Ma Ying-jeou
Former Taiwan leader on China, trade and Trump
05:43 - Source: CNN

Story highlights

Trump tells Reuters that he values Xi's help, would speak to him before communicating with Taipei

Trump caused diplomatic waves as President-elect by taking a call from Taiwan's leader

CNN  — 

US President Donald Trump has said that he would want to consult with Chinese President Xi Jinping before speaking to Taiwan’s leader.

In an interview with Reuters news agency, Trump said he wouldn’t want to “cause difficulty” for the Chinese leader by again breaking with the “one China” policy.

“He’s a friend of mine. He’s actually a – I think he’s doing an amazing job as a leader, and I wouldn’t want to do anything that comes in the way of that. So, I would certainly want to speak to him first,” Trump said.

China does not recognize Taiwan’s independence, and under the “one China” policy the US has a long tradition of respecting that stance.

Trump caused ructions late last year when as President-elect he accepted a congratulatory phone call from Taiwanese President Tsai Ing-wen. As China launched an official complaint, Trump tweeted: “Interesting how the U.S. sells Taiwan billions of dollars of military equipment but I should not accept a congratulatory call.”

ASHEVILLE, NC - SEPTEMBER 12:  Republican presidential candidate Donald Trump speaks to a caller on the other end of the phone line as volunteers man a phone bank prior to a rally on September 12, 2016 at U.S. Cellular Center in Asheville, North Carolina. Trump continues to campaign for his run for president of the United States.(Photo by Brian Blanco/Getty Images)
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02:49 - Source: CNN

Tsai recently told Reuters that another call between herself and Trump was a possibility. “We have the opportunity to communicate more directly with the US government,” Tsai said in the interview, although she conceded that China’s influence would be a consideration of Trump’s.

On Friday, Taiwanese presidential spokesman Alex Huang said that she was responding to “hypothetical questions” in the interview and said Taiwan understands the United States’ priorities in affairs in Asia, adding there are no plans for a phone call between Tsai and Trump.

Since coming to office, Trump’s rhetoric on China has improved dramatically as he seeks the country’s help in putting pressure on North Korea to stop its missile and nuclear tests.

“Well, my problem is that I’ve established a very good personal relationship with President Xi. And I really feel that he is doing everything in his power to help us with a big situation, so I wouldn’t want to be causing difficulty right now for him,” he said, referring to the increasingly tense standoff with Pyongyang.

Early diplomatic snafu

Shortly after his election, as President-elect, Trump had a 10-minute phone conversation with Tsai, a move that angered Beijing and upended decades-long US policy on China and Taiwan.

Washington officially acknowledges Taiwan being part of China and the People’s Republic’s status as the sole legitimate government of China, a stance that forms the basis of Chinese diplomacy and policy-making and determines Sino-US relations.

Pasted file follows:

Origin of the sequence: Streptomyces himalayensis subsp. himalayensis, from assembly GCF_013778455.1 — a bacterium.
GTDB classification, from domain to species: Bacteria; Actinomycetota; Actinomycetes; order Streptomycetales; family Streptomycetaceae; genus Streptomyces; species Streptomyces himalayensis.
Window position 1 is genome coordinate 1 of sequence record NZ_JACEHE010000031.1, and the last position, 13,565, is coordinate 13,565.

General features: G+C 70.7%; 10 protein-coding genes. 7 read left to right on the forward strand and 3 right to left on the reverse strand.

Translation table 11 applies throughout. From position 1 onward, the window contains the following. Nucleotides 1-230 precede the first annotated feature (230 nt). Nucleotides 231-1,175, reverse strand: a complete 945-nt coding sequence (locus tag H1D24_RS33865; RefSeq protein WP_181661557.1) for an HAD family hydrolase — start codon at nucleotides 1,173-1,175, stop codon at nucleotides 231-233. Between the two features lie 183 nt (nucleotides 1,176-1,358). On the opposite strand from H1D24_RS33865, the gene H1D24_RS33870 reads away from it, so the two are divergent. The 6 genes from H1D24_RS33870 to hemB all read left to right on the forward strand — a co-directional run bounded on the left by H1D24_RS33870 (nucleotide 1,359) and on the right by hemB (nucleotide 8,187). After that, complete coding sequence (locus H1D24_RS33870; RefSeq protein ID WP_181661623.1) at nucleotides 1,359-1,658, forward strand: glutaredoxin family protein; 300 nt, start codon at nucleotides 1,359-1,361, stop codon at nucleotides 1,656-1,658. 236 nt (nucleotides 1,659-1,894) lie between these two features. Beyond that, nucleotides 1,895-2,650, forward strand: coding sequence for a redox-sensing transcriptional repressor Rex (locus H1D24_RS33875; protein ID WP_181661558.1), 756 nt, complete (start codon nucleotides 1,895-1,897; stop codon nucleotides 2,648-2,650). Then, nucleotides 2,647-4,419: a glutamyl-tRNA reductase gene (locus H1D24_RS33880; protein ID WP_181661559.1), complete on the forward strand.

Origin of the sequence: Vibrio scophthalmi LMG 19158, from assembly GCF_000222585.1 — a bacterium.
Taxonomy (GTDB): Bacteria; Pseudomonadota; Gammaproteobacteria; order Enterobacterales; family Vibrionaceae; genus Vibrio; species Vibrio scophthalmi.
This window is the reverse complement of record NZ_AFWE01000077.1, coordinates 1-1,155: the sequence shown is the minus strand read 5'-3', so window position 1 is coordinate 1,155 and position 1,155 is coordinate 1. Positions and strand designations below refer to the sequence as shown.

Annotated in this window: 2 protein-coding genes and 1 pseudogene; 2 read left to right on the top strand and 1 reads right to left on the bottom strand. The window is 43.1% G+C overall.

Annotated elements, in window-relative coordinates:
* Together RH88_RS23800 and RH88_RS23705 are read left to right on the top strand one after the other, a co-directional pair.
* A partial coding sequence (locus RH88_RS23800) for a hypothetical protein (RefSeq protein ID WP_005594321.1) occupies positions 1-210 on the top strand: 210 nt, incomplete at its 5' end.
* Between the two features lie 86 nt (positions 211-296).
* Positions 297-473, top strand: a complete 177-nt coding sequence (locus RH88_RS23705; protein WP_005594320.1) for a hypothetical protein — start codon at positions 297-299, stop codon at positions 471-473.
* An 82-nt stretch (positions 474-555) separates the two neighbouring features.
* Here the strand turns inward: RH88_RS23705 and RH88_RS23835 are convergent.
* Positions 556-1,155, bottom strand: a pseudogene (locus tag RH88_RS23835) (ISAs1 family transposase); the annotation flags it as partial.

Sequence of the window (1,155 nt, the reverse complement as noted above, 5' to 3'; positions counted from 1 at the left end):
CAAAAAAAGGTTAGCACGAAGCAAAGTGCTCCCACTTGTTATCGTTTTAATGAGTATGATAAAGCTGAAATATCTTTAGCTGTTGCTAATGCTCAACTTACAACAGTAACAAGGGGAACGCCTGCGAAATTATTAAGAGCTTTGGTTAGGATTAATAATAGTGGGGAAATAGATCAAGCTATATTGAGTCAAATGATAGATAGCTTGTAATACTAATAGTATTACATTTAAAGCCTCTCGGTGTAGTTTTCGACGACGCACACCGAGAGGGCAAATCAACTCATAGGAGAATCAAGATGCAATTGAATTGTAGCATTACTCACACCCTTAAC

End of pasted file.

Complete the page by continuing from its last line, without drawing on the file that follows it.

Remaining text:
Beijing lodged an official complaint after the call. And in Communist Party newspapers, the reaction was harsh.

“No matter what the reasons are behind Trump’s outrageous remarks, it appears inevitable that Sino-US ties will witness more troubles in his early time in the White House than any other predecessor,” said an op-ed in the Global Times.

Before the call, no US President or President-elect had spoken directly to the Taiwanese leader since the 1970s, and the then-Secretary of State said the Trump transition team had not contacted the Department of State ahead of the call.

Despite being bullish on the future of the US’ official position on the matter, Trump eventually reneged and committed to the decades-long policy.

President-elect Trump slams China on Twitter_00004230.jpg
Trump's intentions questioned in Taiwan call
03:37 - Source: CNN

Warming relations

Sino-US relations seemed to have righted somewhat after Xi and Trump met earlier in April at the US President’s Mar-a-Lago resort in Florida.

Now Trump, eager to stop rapid advances in North Korea’s nuclear and ballistic missile programs, is signaling a break with decades of US policy as he looks to commit China to ramping up pressure on North Korea.

Trump’s sweetening the pot, offering China better trade terms if the Asian powerhouse takes steps to put North Korea’s provocative behavior to rest. China accounts for 80% of North Korea’s foreign trade and has significant political leverage over North Korea.

“We have tremendous trade deficits with everybody, but the big one is with China … And I told them, ‘You want to make a great deal?’ Solve the problem in North Korea. That’s worth having deficits. And that’s worth having not as good a trade deal as I would normally be able to make,” Trump told the Wall Street Journal in an interview last week, a day after he spoke with Xi by phone.

However, Trump said of the Florida summit that Xi had tutored him on some of the nuances of the geopolitics of the Korean Peninsula, including the fact that China simply can’t eliminate North Korea’s nuclear capabilities.

“After listening for 10 minutes, I realized it’s not so easy,” Trump told the Journal.

“I felt pretty strongly that they had a tremendous power (over) North Korea … But it’s not what you would think.”

He has also walked back on statements made on the campaign trail, in which he labeled China a “currency manipulator,” something he has called a strategic move.

CNN’s Jeremy Diamond contributed to this report